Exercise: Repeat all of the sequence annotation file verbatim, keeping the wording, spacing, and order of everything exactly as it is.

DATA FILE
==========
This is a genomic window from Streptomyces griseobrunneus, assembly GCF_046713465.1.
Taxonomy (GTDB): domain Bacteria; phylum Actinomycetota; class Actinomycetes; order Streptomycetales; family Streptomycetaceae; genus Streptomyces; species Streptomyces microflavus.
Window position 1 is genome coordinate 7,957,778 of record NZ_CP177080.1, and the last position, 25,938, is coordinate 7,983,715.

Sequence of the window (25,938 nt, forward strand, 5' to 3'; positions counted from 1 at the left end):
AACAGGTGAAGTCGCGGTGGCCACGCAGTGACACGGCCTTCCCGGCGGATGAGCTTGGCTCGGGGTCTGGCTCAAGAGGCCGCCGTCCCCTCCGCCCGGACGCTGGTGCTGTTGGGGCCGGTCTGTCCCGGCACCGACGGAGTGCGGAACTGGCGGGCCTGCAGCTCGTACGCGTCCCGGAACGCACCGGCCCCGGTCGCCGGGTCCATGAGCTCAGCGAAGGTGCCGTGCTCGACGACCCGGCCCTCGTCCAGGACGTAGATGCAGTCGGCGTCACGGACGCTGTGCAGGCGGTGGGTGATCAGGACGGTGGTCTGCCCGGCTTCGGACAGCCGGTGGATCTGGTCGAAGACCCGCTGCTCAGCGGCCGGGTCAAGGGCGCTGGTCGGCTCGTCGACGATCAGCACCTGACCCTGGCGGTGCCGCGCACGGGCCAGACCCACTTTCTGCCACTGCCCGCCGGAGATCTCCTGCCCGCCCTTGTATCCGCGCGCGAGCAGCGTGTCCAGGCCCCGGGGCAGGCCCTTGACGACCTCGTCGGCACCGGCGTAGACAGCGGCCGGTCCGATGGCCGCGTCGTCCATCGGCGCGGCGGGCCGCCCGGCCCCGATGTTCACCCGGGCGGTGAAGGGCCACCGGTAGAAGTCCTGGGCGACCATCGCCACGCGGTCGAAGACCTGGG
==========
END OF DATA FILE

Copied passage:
This is a genomic window from Streptomyces griseobrunneus, assembly GCF_046713465.1.
Taxonomy (GTDB): domain Bacteria; phylum Actinomycetota; class Actinomycetes; order Streptomycetales; family Streptomycetaceae; genus Streptomyces; species Streptomyces microflavus.
Window position 1 is genome coordinate 7,957,778 of record NZ_CP177080.1, and the last position, 25,938, is coordinate 7,983,715.

Sequence of the window (25,938 nt, forward strand, 5' to 3'; positions counted from 1 at the left end):
AACAGGTGAAGTCGCGGTGGCCACGCAGTGACACGGCCTTCCCGGCGGATGAGCTTGGCTCGGGGTCTGGCTCAAGAGGCCGCCGTCCCCTCCGCCCGGACGCTGGTGCTGTTGGGGCCGGTCTGTCCCGGCACCGACGGAGTGCGGAACTGGCGGGCCTGCAGCTCGTACGCGTCCCGGAACGCACCGGCCCCGGTCGCCGGGTCCATGAGCTCAGCGAAGGTGCCGTGCTCGACGACCCGGCCCTCGTCCAGGACGTAGATGCAGTCGGCGTCACGGACGCTGTGCAGGCGGTGGGTGATCAGGACGGTGGTCTGCCCGGCTTCGGACAGCCGGTGGATCTGGTCGAAGACCCGCTGCTCAGCGGCCGGGTCAAGGGCGCTGGTCGGCTCGTCGACGATCAGCACCTGACCCTGGCGGTGCCGCGCACGGGCCAGACCCACTTTCTGCCACTGCCCGCCGGAGATCTCCTGCCCGCCCTTGTATCCGCGCGCGAGCAGCGTGTCCAGGCCCCGGGGCAGGCCCTTGACGACCTCGTCGGCACCGGCGTAGACAGCGGCCGGTCCGATGGCCGCGTCGTCCATCGGCGCGGCGGGCCGCCCGGCCCCGATGTTCACCCGGGCGGTGAAGGGCCACCGGTAGAAGTCCTGGGCGACCATCGCCACGCGGTCGAAGACCTGGG